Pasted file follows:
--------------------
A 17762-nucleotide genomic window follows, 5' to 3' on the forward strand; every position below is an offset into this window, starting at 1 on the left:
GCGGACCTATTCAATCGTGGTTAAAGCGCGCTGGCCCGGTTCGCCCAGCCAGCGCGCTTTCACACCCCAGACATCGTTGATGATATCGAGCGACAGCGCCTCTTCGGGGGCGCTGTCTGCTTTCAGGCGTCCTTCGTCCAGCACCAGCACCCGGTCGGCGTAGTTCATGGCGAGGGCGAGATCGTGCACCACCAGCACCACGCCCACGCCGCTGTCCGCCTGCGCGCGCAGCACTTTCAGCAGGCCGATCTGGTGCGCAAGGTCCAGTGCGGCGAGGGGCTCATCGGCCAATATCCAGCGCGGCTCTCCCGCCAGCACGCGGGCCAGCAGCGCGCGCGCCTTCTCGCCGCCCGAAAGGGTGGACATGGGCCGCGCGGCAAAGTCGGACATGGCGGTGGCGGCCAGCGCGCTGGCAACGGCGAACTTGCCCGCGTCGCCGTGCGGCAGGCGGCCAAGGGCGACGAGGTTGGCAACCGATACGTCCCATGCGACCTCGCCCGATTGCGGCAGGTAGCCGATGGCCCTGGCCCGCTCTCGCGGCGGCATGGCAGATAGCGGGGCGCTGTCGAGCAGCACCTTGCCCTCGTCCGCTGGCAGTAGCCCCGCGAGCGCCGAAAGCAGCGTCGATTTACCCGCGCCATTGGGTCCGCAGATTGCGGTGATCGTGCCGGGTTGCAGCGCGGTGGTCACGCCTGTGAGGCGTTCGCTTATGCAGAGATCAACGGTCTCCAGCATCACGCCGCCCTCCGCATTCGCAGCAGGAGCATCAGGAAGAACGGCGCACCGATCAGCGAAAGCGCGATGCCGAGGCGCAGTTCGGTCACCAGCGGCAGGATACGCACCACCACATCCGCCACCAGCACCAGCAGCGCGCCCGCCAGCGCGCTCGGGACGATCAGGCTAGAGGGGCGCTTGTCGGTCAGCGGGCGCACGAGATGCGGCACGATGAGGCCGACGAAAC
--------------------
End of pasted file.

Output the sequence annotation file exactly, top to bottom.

A 17762-nucleotide genomic window follows, 5' to 3' on the forward strand; every position below is an offset into this window, starting at 1 on the left:
GCGGACCTATTCAATCGTGGTTAAAGCGCGCTGGCCCGGTTCGCCCAGCCAGCGCGCTTTCACACCCCAGACATCGTTGATGATATCGAGCGACAGCGCCTCTTCGGGGGCGCTGTCTGCTTTCAGGCGTCCTTCGTCCAGCACCAGCACCCGGTCGGCGTAGTTCATGGCGAGGGCGAGATCGTGCACCACCAGCACCACGCCCACGCCGCTGTCCGCCTGCGCGCGCAGCACTTTCAGCAGGCCGATCTGGTGCGCAAGGTCCAGTGCGGCGAGGGGCTCATCGGCCAATATCCAGCGCGGCTCTCCCGCCAGCACGCGGGCCAGCAGCGCGCGCGCCTTCTCGCCGCCCGAAAGGGTGGACATGGGCCGCGCGGCAAAGTCGGACATGGCGGTGGCGGCCAGCGCGCTGGCAACGGCGAACTTGCCCGCGTCGCCGTGCGGCAGGCGGCCAAGGGCGACGAGGTTGGCAACCGATACGTCCCATGCGACCTCGCCCGATTGCGGCAGGTAGCCGATGGCCCTGGCCCGCTCTCGCGGCGGCATGGCAGATAGCGGGGCGCTGTCGAGCAGCACCTTGCCCTCGTCCGCTGGCAGTAGCCCCGCGAGCGCCGAAAGCAGCGTCGATTTACCCGCGCCATTGGGTCCGCAGATTGCGGTGATCGTGCCGGGTTGCAGCGCGGTGGTCACGCCTGTGAGGCGTTCGCTTATGCAGAGATCAACGGTCTCCAGCATCACGCCGCCCTCCGCATTCGCAGCAGGAGCATCAGGAAGAACGGCGCACCGATCAGCGAAAGCGCGATGCCGAGGCGCAGTTCGGTCACCAGCGGCAGGATACGCACCACCACATCCGCCACCAGCACCAGCAGCGCGCCCGCCAGCGCGCTCGGGACGATCAGGCTAGAGGGGCGCTTGTCGGTCAGCGGGCGCACGAGATGCGGCACGATGAGGCCGACGAAAC